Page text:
Scanning Springer's backlist proved no mean feat. First, the company had to figure out for which works Springer holds copyright, surveying records at all the firms swept up in recent years, says Thijs Willems, who heads the book-archiving project. To create a definitive list his group scoured old catalogs and national libraries. They eventually assembled an archive of 100,000 print books in English, Dutch and German, many of which were different editions of the same work. The firm arranged access from libraries to those that Springer had lost due to the vagaries of time, war, etc. It decided to scan only the last available edition of a given work; earlier editions might be added to the trove in the future.and they end with this,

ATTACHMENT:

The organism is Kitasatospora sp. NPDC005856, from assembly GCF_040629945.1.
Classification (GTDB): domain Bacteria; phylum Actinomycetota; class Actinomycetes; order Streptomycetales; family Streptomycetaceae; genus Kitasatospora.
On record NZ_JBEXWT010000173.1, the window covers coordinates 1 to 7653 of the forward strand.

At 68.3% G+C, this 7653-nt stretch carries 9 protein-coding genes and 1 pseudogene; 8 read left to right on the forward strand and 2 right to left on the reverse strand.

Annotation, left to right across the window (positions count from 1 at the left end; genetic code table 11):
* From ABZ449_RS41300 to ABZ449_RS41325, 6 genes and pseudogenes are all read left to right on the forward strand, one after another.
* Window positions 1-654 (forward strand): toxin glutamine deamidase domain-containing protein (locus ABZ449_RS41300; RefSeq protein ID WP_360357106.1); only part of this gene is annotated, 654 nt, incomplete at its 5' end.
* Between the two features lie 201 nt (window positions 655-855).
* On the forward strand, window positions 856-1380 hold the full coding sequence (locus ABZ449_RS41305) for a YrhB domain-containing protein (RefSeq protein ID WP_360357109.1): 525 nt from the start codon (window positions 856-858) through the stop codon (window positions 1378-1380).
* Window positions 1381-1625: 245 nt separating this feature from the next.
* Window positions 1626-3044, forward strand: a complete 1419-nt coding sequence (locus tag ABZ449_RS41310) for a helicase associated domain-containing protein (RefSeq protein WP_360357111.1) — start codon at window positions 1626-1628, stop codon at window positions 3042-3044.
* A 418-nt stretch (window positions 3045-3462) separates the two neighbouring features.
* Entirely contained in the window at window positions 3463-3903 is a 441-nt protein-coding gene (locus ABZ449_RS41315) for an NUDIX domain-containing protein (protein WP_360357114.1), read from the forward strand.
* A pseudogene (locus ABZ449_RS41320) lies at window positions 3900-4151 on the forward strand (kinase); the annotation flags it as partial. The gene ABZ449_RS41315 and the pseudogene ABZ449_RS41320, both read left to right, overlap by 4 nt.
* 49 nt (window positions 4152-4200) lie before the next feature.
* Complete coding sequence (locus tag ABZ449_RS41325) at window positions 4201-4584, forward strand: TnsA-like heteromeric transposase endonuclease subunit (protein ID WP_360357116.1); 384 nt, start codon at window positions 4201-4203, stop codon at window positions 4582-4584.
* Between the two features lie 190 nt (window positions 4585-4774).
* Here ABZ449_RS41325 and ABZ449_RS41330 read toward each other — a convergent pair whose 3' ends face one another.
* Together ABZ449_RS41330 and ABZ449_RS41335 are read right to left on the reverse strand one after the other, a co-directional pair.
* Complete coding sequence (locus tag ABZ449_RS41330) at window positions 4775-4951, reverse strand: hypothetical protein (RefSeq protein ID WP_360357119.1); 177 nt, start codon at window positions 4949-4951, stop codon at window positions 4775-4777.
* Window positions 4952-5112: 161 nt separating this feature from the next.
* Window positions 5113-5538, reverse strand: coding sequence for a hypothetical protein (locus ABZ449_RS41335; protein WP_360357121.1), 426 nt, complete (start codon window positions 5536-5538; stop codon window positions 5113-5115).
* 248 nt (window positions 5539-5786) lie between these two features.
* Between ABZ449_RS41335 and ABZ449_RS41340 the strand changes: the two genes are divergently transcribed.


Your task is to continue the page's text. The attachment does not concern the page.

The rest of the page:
Springer has painstakingly produced the highest possible quality of scans, principally to avoid having to start from scratch when today's viewing technology is superseded by something dramatically better. Mr Willems and his team also embedded rich metadata—details like author, date of publication, number of pages, and so on—in standard formats which are likely to persist for a while. They took especial care in reproducing illustrations. These digital books are, after all, meant to last for ever.